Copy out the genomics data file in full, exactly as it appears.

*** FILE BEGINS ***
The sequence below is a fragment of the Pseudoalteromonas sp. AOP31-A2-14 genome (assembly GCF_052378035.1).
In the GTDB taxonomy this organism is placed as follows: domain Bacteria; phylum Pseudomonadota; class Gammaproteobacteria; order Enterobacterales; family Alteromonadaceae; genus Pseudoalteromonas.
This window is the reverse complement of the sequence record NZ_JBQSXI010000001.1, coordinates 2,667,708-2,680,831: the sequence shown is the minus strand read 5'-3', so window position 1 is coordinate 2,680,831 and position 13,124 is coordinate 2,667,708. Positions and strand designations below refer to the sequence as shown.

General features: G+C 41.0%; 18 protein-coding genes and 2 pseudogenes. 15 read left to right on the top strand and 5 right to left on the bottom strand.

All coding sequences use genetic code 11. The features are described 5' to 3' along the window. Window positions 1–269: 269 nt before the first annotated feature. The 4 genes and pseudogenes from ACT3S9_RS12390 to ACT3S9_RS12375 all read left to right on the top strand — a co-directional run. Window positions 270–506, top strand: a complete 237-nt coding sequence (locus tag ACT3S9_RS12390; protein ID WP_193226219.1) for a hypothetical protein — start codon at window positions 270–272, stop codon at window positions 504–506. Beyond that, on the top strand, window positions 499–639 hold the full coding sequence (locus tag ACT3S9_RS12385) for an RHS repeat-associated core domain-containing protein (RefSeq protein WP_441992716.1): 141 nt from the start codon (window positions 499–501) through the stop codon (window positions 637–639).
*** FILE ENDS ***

The sequence below is a fragment of the Pseudoalteromonas sp. AOP31-A2-14 genome (assembly GCF_052378035.1).
In the GTDB taxonomy this organism is placed as follows: domain Bacteria; phylum Pseudomonadota; class Gammaproteobacteria; order Enterobacterales; family Alteromonadaceae; genus Pseudoalteromonas.
This window is the reverse complement of the sequence record NZ_JBQSXI010000001.1, coordinates 2,667,708-2,680,831: the sequence shown is the minus strand read 5'-3', so window position 1 is coordinate 2,680,831 and position 13,124 is coordinate 2,667,708. Positions and strand designations below refer to the sequence as shown.

General features: G+C 41.0%; 18 protein-coding genes and 2 pseudogenes. 15 read left to right on the top strand and 5 right to left on the bottom strand.

All coding sequences use genetic code 11. The features are described 5' to 3' along the window. Window positions 1–269: 269 nt before the first annotated feature. The 4 genes and pseudogenes from ACT3S9_RS12390 to ACT3S9_RS12375 all read left to right on the top strand — a co-directional run. Window positions 270–506, top strand: a complete 237-nt coding sequence (locus tag ACT3S9_RS12390; protein ID WP_193226219.1) for a hypothetical protein — start codon at window positions 270–272, stop codon at window positions 504–506. Beyond that, on the top strand, window positions 499–639 hold the full coding sequence (locus tag ACT3S9_RS12385) for an RHS repeat-associated core domain-containing protein (RefSeq protein WP_441992716.1): 141 nt from the start codon (window positions 499–501) through the stop codon (window positions 637–639).